Is Staccato an Accent?

Staccato and accent are two important musical terms that are often confused with one another. At first glance, they may seem similar – both involving emphasizing certain notes. However, staccato and accent refer to different techniques and serve unique purposes in music.

What is Staccato?

Staccato refers to notes that are shortened or detached. In musical notation, staccato is indicated by a small black dot placed above or below a note head. This dot signifies that the note should be played for less than its full written value, with the rest of the duration silenced.

When a note is played staccato, the attack is focused on the very beginning of the sound. The staccato note is then quickly cut off, creating separation between itself and the following note. This results in a crisp, sharp, and distinct articulation.

Staccato technique is commonly used to add lightness or briskness to melodic lines. It provides clarity between consecutive notes, preventing them from blurring together. Staccato notes help create rhythmic interest and bring out the articulation of a melody.

What is an Accent?

An accent refers to an emphasis or stress placed on a particular note or chord. Accents are used to highlight certain notes, chords, or beats within a piece of music. They involve a stronger attack or dynamic on the accented notes compared to surrounding unaccented notes.

In musical notation, accents are marked with symbols such as:

    • Accent mark
  • sfz – Sforzando (sudden, strong accent)
  • fz – Forzando (forceful accent)

Accents serve to reinforce the meter, rhythm, phrasing, and expression of music. They can be written into a score by the composer or added by the performer as part of their interpretation. Accents help create rhythmic interest, drive, forward motion, dynamic shading, and dramatic flair.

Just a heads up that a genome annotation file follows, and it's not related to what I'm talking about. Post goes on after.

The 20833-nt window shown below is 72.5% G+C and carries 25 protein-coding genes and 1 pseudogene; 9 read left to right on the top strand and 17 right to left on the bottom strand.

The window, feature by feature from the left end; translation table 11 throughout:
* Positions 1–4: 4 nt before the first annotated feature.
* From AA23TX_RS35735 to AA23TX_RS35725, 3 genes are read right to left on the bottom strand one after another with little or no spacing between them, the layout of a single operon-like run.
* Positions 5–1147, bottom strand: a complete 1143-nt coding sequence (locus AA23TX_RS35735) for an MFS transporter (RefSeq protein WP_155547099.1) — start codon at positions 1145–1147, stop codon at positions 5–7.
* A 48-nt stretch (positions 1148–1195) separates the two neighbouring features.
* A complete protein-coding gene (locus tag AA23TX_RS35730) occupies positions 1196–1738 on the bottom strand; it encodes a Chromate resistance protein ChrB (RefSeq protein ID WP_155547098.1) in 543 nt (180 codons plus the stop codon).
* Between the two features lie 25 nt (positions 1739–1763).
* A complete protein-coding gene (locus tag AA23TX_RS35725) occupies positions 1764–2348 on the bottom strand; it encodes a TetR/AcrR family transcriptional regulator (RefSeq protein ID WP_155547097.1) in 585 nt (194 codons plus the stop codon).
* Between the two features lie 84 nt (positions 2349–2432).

Unlike staccato, accented notes retain their full value and are not detached or shortened. The emphasis is on a stronger articulation and dynamic on certain beats or notes.

Key Differences Between Staccato and Accent

While staccato and accents both involve emphasizing notes, there are several key differences between these techniques:

Note Duration

  • Staccato shortens note duration, while accents maintain full note value.


  • Staccato features a focused, clipped attack on the very beginning of the note. Accents have a stronger, more pronounced attack, but the note still rings out for its full duration.


  • Staccato uses a dot above or below the note head. Accents are marked with symbols like >, sfz, fz.


  • Staccato separates notes, lending lightness and clarity. Accents reinforce meter, rhythm, phrasing, expression, and drama.

Effect on Surrounding Notes

  • Staccato contrasts with legato notes around it. Accents stand out against unaccented notes around them.

So in summary, staccato detaches notes from one another, while accents emphasize notes within a line or musical phrase. Staccato is about separation and bounce. Accents are about punch and power.

Examples in Music

Let’s look at some musical examples to further illustrate the distinct uses of staccato and accents:


In Mozart’s “Rondo Alla Turca,” the brisk, repeated staccato phrases in the melody create a light, propulsive rhythm:<audio controls> <source src=”rondo.mp3″ type=”audio/mpeg”> </audio>

In Tchaikovsky’s “Dance of the Sugar Plum Fairy,” the staccato notes bring crispness and separation between the rapidly firing notes:<audio controls> <source src=”sugarplum.mp3″ type=”audio/mpeg”> </audio>